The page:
Permanent URL to this publication: http://dx.doi.org/10.5167/uzh-34348
Mannion, A F; Caporaso, F; Pulkovski, N; Sprott, H (2010). Goal attainment scaling as a measure of treatment success after physiotherapy for chronic low back pain. Rheumatology, 49(9):1734-1738.
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Objectives. In some chronic conditions, patient-specific tools with individualized items have proved to be
more sensitive outcome instruments than fixed-item tools; their use has not yet been investigated in
chronic low back pain (cLBP).
Methods. Eleven males and 21 females [mean age 44.0 (12.3) years] with cLBP, undergoing a spine-stabilization physiotherapy programme, completed the Roland Morris (RM) Disability Scale and a 0-10 pain scale pre- and post-therapy. Post-therapy, goal attainment scaling (GAS) scores were calculated regarding achievement of 26 priority GAS goals established pre-therapy; global outcome of therapy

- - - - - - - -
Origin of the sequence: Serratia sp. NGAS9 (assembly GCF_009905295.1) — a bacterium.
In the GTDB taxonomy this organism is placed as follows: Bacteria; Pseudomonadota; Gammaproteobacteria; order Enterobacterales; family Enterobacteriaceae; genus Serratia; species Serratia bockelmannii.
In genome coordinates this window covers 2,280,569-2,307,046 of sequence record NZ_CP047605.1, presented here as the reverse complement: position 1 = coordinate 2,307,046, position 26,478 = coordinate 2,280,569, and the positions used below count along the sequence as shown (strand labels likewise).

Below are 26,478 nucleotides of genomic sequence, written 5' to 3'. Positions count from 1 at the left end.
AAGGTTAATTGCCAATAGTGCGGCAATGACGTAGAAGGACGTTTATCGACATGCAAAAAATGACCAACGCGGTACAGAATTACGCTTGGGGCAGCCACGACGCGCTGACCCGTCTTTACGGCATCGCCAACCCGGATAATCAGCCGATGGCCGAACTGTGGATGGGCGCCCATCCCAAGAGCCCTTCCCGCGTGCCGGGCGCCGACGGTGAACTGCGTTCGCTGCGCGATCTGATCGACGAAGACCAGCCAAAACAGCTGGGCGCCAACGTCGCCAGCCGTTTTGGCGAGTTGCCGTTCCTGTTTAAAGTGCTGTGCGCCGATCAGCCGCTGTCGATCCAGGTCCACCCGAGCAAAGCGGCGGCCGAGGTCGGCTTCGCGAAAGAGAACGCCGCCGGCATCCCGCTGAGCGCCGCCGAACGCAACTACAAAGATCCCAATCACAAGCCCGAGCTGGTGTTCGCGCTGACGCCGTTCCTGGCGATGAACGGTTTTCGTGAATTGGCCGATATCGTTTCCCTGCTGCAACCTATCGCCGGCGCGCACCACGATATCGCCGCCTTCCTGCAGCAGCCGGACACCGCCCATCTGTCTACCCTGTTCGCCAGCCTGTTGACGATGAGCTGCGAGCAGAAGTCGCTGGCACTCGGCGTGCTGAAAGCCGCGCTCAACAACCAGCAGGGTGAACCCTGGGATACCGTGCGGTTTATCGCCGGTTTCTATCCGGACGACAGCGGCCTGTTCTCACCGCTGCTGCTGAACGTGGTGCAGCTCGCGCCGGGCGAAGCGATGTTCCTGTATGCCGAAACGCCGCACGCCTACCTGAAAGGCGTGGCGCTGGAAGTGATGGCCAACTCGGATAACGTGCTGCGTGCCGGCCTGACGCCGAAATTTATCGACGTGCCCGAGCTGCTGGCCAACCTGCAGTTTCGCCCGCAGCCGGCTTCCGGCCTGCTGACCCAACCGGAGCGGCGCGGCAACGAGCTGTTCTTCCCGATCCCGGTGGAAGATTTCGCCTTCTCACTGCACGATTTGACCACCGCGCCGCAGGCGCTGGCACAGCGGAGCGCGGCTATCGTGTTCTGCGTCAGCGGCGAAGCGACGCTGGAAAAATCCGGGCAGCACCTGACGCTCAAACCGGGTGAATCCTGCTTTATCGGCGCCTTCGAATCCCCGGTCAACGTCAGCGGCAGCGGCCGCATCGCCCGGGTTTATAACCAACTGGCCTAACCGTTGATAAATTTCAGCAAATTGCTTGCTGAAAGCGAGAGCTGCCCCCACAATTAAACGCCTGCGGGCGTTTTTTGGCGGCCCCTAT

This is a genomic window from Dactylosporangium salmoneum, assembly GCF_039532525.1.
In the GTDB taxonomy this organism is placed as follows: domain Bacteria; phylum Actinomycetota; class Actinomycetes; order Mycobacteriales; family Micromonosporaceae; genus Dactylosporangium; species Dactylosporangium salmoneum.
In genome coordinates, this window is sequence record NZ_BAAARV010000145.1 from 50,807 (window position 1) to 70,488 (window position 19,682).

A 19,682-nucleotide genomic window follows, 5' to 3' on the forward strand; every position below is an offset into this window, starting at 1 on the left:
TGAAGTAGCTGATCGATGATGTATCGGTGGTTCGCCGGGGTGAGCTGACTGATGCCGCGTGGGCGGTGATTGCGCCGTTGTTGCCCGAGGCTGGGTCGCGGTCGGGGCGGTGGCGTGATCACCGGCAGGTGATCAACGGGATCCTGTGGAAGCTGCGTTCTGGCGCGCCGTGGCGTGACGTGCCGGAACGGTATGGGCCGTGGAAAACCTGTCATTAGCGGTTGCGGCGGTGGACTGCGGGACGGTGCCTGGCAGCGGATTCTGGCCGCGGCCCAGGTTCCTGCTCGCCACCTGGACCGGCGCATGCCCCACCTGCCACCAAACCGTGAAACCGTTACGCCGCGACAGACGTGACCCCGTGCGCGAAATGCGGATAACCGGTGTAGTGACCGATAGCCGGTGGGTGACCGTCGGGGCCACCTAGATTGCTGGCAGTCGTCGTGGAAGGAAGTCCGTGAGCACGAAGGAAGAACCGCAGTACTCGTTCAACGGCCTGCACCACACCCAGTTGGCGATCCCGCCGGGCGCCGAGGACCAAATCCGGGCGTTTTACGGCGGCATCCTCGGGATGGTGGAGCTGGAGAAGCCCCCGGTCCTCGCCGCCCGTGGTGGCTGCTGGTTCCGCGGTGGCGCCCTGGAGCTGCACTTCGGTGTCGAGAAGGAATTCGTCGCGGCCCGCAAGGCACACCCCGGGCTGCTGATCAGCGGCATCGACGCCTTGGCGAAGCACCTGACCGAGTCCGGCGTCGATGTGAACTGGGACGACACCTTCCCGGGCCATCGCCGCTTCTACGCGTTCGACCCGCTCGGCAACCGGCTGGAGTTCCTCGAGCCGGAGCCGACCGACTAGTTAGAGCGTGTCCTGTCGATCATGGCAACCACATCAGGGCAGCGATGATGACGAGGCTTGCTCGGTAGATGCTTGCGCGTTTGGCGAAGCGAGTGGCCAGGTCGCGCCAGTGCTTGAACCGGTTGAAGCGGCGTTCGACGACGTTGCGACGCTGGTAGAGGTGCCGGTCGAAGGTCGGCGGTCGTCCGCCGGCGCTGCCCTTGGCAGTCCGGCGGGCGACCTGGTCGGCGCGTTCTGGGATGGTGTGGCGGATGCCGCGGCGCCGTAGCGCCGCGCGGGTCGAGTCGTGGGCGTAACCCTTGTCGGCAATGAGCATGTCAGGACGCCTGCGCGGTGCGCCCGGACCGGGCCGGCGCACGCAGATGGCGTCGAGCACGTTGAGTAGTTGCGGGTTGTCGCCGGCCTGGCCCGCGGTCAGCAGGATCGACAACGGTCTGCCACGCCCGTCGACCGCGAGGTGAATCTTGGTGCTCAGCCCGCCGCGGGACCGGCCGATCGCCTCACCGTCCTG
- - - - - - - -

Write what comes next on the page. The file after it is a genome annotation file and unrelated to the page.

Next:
was assessed on a 5-point Likert scale.
Results. Approximately one-fifth of the individualized goals were not covered by items of the RM. Of the
121 individualized goals, 41 (34%) were achieved at the expected level, 42 (35%) were exceeded and 38 (31%) were not reached. GAS scores correlated with change scores for pain (r = 0.61, P<0.0001) and RM (r = 0.49, P = 0.006). Sixty-five per cent of the patients had a successful outcome according to GAS(i.e. a score 550); 55%, according to global outcome (therapy helped/helped a lot); 39%, according to the RM score change (score decrease 530%); and 44%, according to the pain score change (score decrease
Conclusions. GAS demonstrates the achievement of important goals undetected by fixed-item measures and is a valid and sensitive outcome measure for assessing the success of rehabilitation in patients with cLBP.
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|Item Type:||Journal Article, refereed, original work|
|Communities & Collections:||04 Faculty of Medicine > University Hospital Zurich > Rheumatology Clinic and Institute of Physical Medicine|
|Dewey Decimal Classification:||610 Medicine & health|
|Deposited On:||09 Jul 2010 15:19|
|Last Modified:||18 Jul 2014 17:52|
|Publisher:||Oxford University Press|
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